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Language Planning as a Sociolinguistic Experiment

By: Ernst Jahr

Provides richly detailed insight into the uniqueness of the Norwegian language development. Marks the 200th anniversary of the birth of the Norwegian nation following centuries of Danish rule


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Acquiring Phonology: A Cross-Generational Case-Study

By Neil Smith

The study also highlights the constructs of current linguistic theory, arguing for distinctive features and the notion 'onset' and against some of the claims of Optimality Theory and Usage-based accounts.


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Language Production and Interpretation: Linguistics meets Cognition

By Henk Zeevat

The importance of Henk Zeevat's new monograph cannot be overstated. [...] I recommend it to anyone who combines interests in language, logic, and computation [...]. David Beaver, University of Texas at Austin


Academic Paper


Title: 'Domains and Directionality in the Evolution of German Final Fortition'
Author: GregoryK.Iverson
Email: click here to access email
Homepage: 'http://www.uwm.edu/~iverson'
Institution: 'University of Wisconsin-Milwaukee'
Author: JosephCSalmons
Email: click here to access email
Homepage: 'http://joseph-salmons.net'
Institution: 'University of Wisconsin Madison'
Linguistic Field: 'Phonology'
Subject Language: 'German'
Abstract: Laryngeal realism (Honeybone 2005) holds that thoroughly voiced stops in a language like Dutch will be represented phonologically with the feature [voice], leaving the voiceless unaspirated stops laryngeally neutral, whereas the typically aspirated stops of a language like German are marked with the feature [spread glottis], rendering the passively voiced stops in this language neutral. These two languages also merge laryngeal oppositions in final environments, Dutch undergoing final devoicing but German final fortition. We apply the findings of Evolutionary Phonology (Blevins 2004, 2006b) to these distinctions in final laryngeal neutralisation, underscoring that the evolutionary approach to phonological alternation allows for non-assimilatory feature addition as well as loss. We examine in particular the known history of final fortition in German and find that the reference standard form of the language has evolved an alignment condition to the effect that a fortified syllable edge must match up with the morpheme edge.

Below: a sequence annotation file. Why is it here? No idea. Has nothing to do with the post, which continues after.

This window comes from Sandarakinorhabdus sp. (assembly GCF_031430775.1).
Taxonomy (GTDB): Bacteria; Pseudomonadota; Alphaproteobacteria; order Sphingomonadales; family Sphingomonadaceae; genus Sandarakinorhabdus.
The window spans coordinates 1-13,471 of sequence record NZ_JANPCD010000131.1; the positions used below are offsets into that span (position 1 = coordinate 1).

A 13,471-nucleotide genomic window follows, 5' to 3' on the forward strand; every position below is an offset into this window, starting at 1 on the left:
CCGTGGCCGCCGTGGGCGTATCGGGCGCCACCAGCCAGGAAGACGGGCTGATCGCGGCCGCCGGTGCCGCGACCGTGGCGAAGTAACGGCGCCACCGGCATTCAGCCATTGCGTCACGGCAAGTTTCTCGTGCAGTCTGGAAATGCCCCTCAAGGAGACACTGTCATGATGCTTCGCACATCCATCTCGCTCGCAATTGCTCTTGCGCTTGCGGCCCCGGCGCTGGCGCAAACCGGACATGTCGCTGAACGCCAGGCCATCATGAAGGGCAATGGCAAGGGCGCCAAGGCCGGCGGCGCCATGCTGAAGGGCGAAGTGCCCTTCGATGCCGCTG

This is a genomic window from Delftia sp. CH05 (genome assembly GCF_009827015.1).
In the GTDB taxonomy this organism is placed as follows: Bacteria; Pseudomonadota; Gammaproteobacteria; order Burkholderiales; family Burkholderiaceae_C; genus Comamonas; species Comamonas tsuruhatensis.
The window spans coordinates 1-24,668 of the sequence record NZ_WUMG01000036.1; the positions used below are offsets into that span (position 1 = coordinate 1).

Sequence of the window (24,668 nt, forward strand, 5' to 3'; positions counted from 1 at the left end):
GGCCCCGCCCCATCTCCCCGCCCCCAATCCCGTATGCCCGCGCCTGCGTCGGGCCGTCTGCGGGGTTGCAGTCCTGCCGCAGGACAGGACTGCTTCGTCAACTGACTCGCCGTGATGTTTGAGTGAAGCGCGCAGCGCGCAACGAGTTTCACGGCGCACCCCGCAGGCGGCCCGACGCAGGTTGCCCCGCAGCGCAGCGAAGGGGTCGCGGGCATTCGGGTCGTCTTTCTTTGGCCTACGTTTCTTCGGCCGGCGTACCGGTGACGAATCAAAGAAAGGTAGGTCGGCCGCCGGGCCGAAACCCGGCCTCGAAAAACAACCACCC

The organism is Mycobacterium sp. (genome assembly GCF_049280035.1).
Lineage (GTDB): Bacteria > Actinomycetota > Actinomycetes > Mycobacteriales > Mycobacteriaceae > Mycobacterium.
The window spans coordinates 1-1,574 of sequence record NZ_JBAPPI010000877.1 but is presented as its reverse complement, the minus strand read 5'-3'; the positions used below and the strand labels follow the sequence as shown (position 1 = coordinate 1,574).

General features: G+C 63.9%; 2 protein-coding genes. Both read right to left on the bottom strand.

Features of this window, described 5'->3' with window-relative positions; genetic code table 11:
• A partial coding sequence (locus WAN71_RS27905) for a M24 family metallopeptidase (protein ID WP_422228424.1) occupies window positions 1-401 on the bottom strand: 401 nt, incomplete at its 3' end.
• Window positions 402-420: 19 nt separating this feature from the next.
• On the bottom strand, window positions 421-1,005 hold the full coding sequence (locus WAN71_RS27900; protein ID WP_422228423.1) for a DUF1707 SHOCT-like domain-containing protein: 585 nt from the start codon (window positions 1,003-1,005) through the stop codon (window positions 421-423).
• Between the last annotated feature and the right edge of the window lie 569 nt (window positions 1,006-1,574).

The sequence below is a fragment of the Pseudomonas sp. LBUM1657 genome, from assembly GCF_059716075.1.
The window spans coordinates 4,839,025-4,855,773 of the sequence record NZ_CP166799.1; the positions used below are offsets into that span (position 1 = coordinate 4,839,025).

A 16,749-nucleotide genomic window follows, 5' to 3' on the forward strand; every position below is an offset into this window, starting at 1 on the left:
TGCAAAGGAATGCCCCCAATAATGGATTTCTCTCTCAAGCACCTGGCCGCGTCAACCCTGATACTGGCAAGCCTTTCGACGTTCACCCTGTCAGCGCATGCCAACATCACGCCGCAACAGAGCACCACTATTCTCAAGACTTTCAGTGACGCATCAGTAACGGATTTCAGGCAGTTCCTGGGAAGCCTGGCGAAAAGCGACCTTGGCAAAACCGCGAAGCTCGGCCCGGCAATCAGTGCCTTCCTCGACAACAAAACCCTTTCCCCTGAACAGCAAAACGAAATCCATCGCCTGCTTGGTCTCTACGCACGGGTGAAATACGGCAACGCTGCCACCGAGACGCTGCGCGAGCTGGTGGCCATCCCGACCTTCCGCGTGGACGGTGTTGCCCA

CUP at LINGUIST

This article appears in Phonology Vol. 24, Issue 1, which you can read on Cambridge's site or on LINGUIST .



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